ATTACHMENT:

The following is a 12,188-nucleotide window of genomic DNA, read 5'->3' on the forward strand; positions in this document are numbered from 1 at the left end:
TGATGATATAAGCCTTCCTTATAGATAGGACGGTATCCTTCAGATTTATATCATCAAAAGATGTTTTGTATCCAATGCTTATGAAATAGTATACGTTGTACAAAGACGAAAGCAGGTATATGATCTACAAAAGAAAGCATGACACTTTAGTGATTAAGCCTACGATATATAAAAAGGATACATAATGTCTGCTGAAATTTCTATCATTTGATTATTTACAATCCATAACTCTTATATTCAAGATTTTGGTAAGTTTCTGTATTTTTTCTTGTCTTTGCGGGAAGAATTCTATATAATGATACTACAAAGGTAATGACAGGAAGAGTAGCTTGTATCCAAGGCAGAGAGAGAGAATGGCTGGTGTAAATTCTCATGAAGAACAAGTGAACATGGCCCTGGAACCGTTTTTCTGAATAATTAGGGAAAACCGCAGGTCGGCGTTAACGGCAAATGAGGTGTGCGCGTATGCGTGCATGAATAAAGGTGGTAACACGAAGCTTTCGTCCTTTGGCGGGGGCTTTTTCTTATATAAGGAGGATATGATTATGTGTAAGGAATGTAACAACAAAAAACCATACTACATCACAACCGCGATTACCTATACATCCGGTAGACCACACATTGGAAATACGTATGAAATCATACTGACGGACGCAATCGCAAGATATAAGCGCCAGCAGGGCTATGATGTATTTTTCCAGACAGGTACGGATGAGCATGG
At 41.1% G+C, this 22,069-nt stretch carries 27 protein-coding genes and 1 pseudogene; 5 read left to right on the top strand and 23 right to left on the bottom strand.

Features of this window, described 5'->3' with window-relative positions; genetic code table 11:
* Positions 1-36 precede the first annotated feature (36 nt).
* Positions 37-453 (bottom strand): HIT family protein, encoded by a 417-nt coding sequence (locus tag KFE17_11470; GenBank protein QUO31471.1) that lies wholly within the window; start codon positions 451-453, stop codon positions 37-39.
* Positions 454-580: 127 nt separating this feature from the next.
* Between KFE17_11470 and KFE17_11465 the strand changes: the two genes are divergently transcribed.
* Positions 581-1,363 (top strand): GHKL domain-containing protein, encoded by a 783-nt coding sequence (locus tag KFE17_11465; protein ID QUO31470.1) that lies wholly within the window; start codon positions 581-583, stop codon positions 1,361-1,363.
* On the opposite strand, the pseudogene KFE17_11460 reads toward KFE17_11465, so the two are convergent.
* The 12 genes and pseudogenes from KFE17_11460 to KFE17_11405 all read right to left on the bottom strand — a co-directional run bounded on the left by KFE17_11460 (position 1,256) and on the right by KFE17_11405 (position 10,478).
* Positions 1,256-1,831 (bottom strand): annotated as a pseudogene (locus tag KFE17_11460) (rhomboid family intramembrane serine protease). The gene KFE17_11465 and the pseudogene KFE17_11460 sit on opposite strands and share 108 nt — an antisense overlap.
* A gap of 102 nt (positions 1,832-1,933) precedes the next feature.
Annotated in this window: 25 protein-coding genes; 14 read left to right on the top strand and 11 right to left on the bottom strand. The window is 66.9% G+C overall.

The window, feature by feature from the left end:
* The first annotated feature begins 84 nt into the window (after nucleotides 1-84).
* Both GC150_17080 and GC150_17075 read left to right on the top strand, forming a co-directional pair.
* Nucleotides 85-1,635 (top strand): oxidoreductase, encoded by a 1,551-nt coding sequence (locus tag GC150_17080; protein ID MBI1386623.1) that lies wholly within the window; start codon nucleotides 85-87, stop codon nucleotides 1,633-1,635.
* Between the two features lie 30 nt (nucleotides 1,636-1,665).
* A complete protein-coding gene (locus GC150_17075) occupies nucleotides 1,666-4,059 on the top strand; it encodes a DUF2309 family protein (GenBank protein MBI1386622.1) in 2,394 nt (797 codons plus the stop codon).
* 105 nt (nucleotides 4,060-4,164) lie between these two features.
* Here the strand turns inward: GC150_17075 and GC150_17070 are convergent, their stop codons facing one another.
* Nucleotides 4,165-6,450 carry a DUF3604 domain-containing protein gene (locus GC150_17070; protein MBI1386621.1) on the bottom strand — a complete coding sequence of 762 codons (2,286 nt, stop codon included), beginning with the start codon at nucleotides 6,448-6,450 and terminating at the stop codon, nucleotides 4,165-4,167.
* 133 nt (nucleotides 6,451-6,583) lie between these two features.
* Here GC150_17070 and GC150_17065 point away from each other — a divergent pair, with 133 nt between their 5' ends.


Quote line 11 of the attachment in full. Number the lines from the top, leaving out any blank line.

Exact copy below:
* The 12 genes and pseudogenes from KFE17_11460 to KFE17_11405 all read right to left on the bottom strand — a co-directional run bounded on the left by KFE17_11460 (position 1,256) and on the right by KFE17_11405 (position 10,478).